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i'm have not much experience in table design. My goal is a product table(s), it must design to fix some requirement below:

  • Support many kind of products (TV, Phone, PC, ...). Each kind of product has different set of parameters like:

    • Phone will have Color, Size, Weight, OS...

    • PC will have CPU, HDD, RAM...

  • Set of parameters must be dynamic. You can add or edit any parameter you like.

I don't want make a table for each kind of product. So I need help to find a correct solution.

Thanks.

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5 Answers 5

up vote 102 down vote accepted

You have at least these five options for modeling the type hierarchy you describe:

  • Single Table Inheritance: one table for all Product types, with enough columns to store all attributes of all types. This means a lot of columns, most of which are NULL on any given row.

  • Class Table Inheritance: one table for Products, storing attributes common to all product types. Then one table per product type, storing attributes specific to that product type.

  • Concrete Table Inheritance: no table for common Products attributes. Instead, one table per product type, storing both common product attributes, and product-specific attributes.

  • Serialized LOB: One table for Products, storing attributes common to all product types. One extra column stores a BLOB of semi-structured data, in XML, YAML, JSON, or some other format. This BLOB allows you to store the attributes specific to each product type. You can use fancy Design Patterns to describe this, such as Facade and Memento. But regardless you have a blob of attributes that can't be easily queried within SQL; you have to fetch the whole blob back to the application and sort it out there.

  • Entity-Attribute-Value: One table for Products, and one table that pivots attributes to rows, instead of columns. EAV is not a valid design with respect to the relational paradigm, but many people use it anyway. This is the "Properties Pattern" mentioned by another answer. See other questions with the eav tag on StackOverflow for some of the pitfalls.

I have written more about this in a presentation, Extensible Data Modeling.


Additional thoughts about EAV: Although many people seem to favor EAV, I don't. It seems like the most flexible solution, and therefore the best. However, keep in mind the adage TANSTAAFL. Here are some of the disadvantages of EAV:

  • No way to make a column mandatory (equivalent of NOT NULL).
  • No way to use SQL data types to validate entries.
  • No way to ensure that attribute names are spelled consistently.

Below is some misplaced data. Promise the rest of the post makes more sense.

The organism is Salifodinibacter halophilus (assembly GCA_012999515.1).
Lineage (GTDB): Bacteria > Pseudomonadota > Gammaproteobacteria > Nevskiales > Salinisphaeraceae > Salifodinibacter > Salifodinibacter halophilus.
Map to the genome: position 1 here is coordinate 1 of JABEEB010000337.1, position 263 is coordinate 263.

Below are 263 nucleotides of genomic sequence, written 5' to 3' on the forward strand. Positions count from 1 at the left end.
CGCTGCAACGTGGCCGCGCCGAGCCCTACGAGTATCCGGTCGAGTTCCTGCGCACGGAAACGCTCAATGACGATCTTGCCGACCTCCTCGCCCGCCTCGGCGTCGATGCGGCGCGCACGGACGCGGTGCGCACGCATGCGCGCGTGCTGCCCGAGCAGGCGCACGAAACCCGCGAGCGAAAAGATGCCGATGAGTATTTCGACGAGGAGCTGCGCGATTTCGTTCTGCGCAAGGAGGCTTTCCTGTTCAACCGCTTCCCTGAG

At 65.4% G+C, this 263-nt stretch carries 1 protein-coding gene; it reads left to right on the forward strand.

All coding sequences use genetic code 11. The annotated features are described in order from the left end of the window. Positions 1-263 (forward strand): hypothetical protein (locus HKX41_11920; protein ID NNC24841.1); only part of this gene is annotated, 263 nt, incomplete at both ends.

• No way to put a foreign key on the values of any given attribute, e.g. for a lookup table.
  • Fetching results in a conventional tabular layout is complex and expensive, because to get attributes from multiple rows you need to do JOIN for each attribute.

The degree of flexibility EAV gives you requires sacrifices in other areas, probably making your code as complex (or worse) than it would have been to solve the original problem in a more conventional way.

And in most cases, it's an unnecessary to have that degree of flexibility. In the OP's question about product types, it's much simpler to create a table per product type for product-specific attributes, so you have some consistent structure enforced at least for entries of the same product type.

I'd use EAV only if every row must be permitted to potentially have a distinct set of attributes. When you have a finite set of product types, EAV is overkill. Class Table Inheritance would be my first choice.

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i was searching for this from a long time... option 4,5 seems to be good... –  Himalaya Garg Sep 29 '13 at 15:49
    
@HimalayaGarg Option "4.5" really is the opposite of the whole point of Bill's post. –  user3308043 Aug 29 at 19:28
    
Unlike MySQL, SQL Server has extensive support for XML, XPath and XQuery. So for users of SQL Server, the best option would be to store extra attributes in a column of XML type (option 4). This way you DON'T have to "fetch the whole blob back to the application and sort it out there." You can even create indexes on XML columns in SQL Server. –  Delphi.Boy Oct 2 at 6:48
    

@StoneHeart

I would go here with EAV and MVC all the way.

@Bill Karvin

Here are some of the disadvantages of EAV:

No way to make a column mandatory (equivalent of NOT NULL).
No way to use SQL data types to validate entries.
No way to ensure that attribute names are spelled consistently.
No way to put a foreign key on the values of any given attribute, e.g.

for a lookup table.

All those things that you have mentioned here:

  • data validation
  • attribute names spelling validation
  • mandatory columns/fields
  • handling the destruction of dependent attributes

in my opinion don't belong in the database at all because none of databases is capable of handling those interactions and requirements on a proper level as the programming language of the application does.